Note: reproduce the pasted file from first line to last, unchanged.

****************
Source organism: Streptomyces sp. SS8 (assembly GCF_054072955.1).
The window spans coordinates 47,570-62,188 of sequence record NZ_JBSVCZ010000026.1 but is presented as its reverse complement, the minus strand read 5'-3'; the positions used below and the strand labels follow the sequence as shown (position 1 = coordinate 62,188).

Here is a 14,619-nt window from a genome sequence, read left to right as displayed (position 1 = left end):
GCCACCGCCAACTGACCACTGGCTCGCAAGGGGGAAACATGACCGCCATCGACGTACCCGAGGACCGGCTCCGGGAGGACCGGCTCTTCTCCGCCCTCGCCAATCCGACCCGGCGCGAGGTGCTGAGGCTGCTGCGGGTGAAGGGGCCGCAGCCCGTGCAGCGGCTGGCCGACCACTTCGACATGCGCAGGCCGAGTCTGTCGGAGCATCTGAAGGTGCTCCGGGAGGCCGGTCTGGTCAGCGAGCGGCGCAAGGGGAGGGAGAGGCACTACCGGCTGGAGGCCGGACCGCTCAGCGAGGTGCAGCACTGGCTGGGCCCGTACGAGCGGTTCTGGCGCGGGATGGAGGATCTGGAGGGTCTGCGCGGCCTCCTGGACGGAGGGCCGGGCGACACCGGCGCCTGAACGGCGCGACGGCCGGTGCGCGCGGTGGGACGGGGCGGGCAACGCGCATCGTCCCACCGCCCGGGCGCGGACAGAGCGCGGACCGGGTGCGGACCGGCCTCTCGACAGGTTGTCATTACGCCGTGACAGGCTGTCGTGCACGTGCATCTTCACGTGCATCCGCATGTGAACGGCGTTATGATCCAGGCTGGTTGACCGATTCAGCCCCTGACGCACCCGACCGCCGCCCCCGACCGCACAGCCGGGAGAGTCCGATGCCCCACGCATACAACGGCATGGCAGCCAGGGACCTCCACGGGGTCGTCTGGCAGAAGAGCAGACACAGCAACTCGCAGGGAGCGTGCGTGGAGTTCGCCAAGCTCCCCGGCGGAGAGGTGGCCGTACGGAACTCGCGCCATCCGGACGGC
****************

Source organism: Streptomyces sp. SS8 (assembly GCF_054072955.1).
The window spans coordinates 47,570-62,188 of sequence record NZ_JBSVCZ010000026.1 but is presented as its reverse complement, the minus strand read 5'-3'; the positions used below and the strand labels follow the sequence as shown (position 1 = coordinate 62,188).

Here is a 14,619-nt window from a genome sequence, read left to right as displayed (position 1 = left end):
GCCACCGCCAACTGACCACTGGCTCGCAAGGGGGAAACATGACCGCCATCGACGTACCCGAGGACCGGCTCCGGGAGGACCGGCTCTTCTCCGCCCTCGCCAATCCGACCCGGCGCGAGGTGCTGAGGCTGCTGCGGGTGAAGGGGCCGCAGCCCGTGCAGCGGCTGGCCGACCACTTCGACATGCGCAGGCCGAGTCTGTCGGAGCATCTGAAGGTGCTCCGGGAGGCCGGTCTGGTCAGCGAGCGGCGCAAGGGGAGGGAGAGGCACTACCGGCTGGAGGCCGGACCGCTCAGCGAGGTGCAGCACTGGCTGGGCCCGTACGAGCGGTTCTGGCGCGGGATGGAGGATCTGGAGGGTCTGCGCGGCCTCCTGGACGGAGGGCCGGGCGACACCGGCGCCTGAACGGCGCGACGGCCGGTGCGCGCGGTGGGACGGGGCGGGCAACGCGCATCGTCCCACCGCCCGGGCGCGGACAGAGCGCGGACCGGGTGCGGACCGGCCTCTCGACAGGTTGTCATTACGCCGTGACAGGCTGTCGTGCACGTGCATCTTCACGTGCATCCGCATGTGAACGGCGTTATGATCCAGGCTGGTTGACCGATTCAGCCCCTGACGCACCCGACCGCCGCCCCCGACCGCACAGCCGGGAGAGTCCGATGCCCCACGCATACAACGGCATGGCAGCCAGGGACCTCCACGGGGTCGTCTGGCAGAAGAGCAGACACAGCAACTCGCAGGGAGCGTGCGTGGAGTTCGCCAAGCTCCCCGGCGGAGAGGTGGCCGTACGGAACTCGCGCCATCCGGACGGC